warrant application, he attached a picture of 1819 Toulmin Avenue rather than 1817 Toulmin Avenue. Additionally, McLain's written description of the place to be search[ed] described the façade of 1819 rather than 1817 Toulmin Avenue.

Later that morning, McLain briefed members of the Mobile County Sheriff's Office Narcotics and Vice Unit about the upcoming search of 1817 Toulmin Avenue. Defendant Deputies Johnny Thornton, Sr., John Cassidy, Allen O'Shea, Greg O'Shea, Jeffrey Sullivan, and Clinton Law were present at the briefing. During this meeting, McLain showed the deputies a photograph of White's house, which was 1819 Toulmin Avenue and told them that this was the house where the search warrant was to be executed.

After the briefing, the Defendants travelled in several vehicles to Toulmin Avenue. When the deputies arrived at 1819 Toulmin Avenue, several of them attached a truck's winch hook to the burglar bars on the front door. Other deputies arranged themselves outside the home. McLain gave the "go" signal and deputies pulled the burglar bars from the front door. Deputy John Cassidy forced entry into the home using a ram. Defendant Deputy Clinton Law entered the home first, holding a riot shield. McLain, Greg O'Shea, Johnny Thornton, and Captain Razzie Smith followed Law into the home.

Prior to the Defendants' entry, White was home preparing to attend a doctor's appointment. As the Defendants entered his home, White was moving from his bedroom into the hallway. Law detained White, kicking his legs apart and placing him in handcuffs. Law also forced White to get down on the floor of the bathroom. Law used his hands to push White onto the floor while yelling for White to get down.

Within minutes the Defendants realized their error. Captain Razzie Smith brought White up from the floor and removed the handcuffs from his wrists. Smith apologized to White and explained that there had been a mix-up and that White's home had been entered in error.

In January 2013, the month before the search, White underwent abdominal surgery. On February 6, 2013, White had a pre-scheduled appointment with his doctor several hours after the search. His doctor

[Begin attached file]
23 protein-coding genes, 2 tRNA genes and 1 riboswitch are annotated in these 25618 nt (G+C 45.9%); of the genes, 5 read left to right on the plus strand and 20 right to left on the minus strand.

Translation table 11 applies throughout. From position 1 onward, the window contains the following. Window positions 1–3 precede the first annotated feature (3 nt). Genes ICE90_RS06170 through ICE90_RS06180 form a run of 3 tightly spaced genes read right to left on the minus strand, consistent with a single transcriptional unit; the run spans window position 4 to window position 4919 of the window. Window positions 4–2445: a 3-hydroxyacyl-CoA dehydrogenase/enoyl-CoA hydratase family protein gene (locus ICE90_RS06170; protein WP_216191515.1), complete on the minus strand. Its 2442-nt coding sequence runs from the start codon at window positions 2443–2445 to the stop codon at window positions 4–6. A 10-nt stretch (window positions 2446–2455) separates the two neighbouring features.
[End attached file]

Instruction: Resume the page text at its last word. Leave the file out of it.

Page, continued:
checked his incision, which was not leaking at that time. Several hours later, White went to the emergency room at Mobile Infirmary, complaining of pain and experiencing leakage from his surgical incision. He was admitted and treated at the hospital. He seeks damages including but not limited to medical expenses, and compensation for the physical and emotional injuries he suffered as [a] result of the events of February 6, 2013.
White v. McLain, No. 14-502-KD-M, 2015 WL 7196412, at *1-3 (S.D. Ala. Nov. 16, 2015) (citations omitted).

Relying heavily on our decision in Hartsfield v. Lemacks, 50 F.3d 950 (11th Cir. 1995), the district court denied McLain qualified immunity. It concluded that, although McLain's was "undoubtedly an honest mistake," his "actions in this case were simply not consistent with a reasonable effort to ascertain and identify the place intended to be searched." White, 2015 WL 7196412 at *7 (quotation marks omitted). We review de novo a district court's denial of qualified immunity. Perez v. Suszcynski, 809 F.3d 1213, 1216 (11th Cir. 2016).

Under the doctrine of qualified immunity, "government officials performing discretionary functions generally are shielded from liability for civil damages insofar as their [official] conduct does not violate clearly established statutory or constitutional rights of which a reasonable person would have known." Harlow v. Fitzgerald, 457 U.S. 800, 818, 102 S. Ct. 2727, 2738 (1982). A government official seeking qualified immunity "must prove that he was acting within the scope of his discretionary authority when the allegedly wrongful acts occurred," Hartsfield, 50 F.3d at 953, and White does not dispute that McLain was. "[I]f the official meets that burden, the plaintiff must prove that the official's conduct violated clearly established law." Harbert Int'l, Inc. v. James, 157 F.3d 1271, 1281 (11th Cir. 1998). A law is "clearly established" only when preexisting law gave government officials "fair warning" that their conduct was unconstitutional. Hope v. Pelzer, 536 U.S. 730, 741, 122 S. Ct. 2508, 2516 (2002).